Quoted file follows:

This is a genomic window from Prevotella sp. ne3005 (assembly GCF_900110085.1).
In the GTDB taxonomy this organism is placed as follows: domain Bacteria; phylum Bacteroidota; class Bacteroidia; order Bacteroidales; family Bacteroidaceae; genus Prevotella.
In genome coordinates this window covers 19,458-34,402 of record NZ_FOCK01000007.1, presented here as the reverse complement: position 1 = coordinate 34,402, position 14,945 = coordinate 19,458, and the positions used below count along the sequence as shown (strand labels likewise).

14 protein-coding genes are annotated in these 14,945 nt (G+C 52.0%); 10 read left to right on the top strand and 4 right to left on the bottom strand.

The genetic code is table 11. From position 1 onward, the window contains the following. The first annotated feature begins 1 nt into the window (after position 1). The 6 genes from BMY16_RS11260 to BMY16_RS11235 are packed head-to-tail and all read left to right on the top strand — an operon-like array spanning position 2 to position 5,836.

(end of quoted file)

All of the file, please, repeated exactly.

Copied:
This is a genomic window from Prevotella sp. ne3005 (assembly GCF_900110085.1).
In the GTDB taxonomy this organism is placed as follows: domain Bacteria; phylum Bacteroidota; class Bacteroidia; order Bacteroidales; family Bacteroidaceae; genus Prevotella.
In genome coordinates this window covers 19,458-34,402 of record NZ_FOCK01000007.1, presented here as the reverse complement: position 1 = coordinate 34,402, position 14,945 = coordinate 19,458, and the positions used below count along the sequence as shown (strand labels likewise).

14 protein-coding genes are annotated in these 14,945 nt (G+C 52.0%); 10 read left to right on the top strand and 4 right to left on the bottom strand.

The genetic code is table 11. From position 1 onward, the window contains the following. The first annotated feature begins 1 nt into the window (after position 1). The 6 genes from BMY16_RS11260 to BMY16_RS11235 are packed head-to-tail and all read left to right on the top strand — an operon-like array spanning position 2 to position 5,836.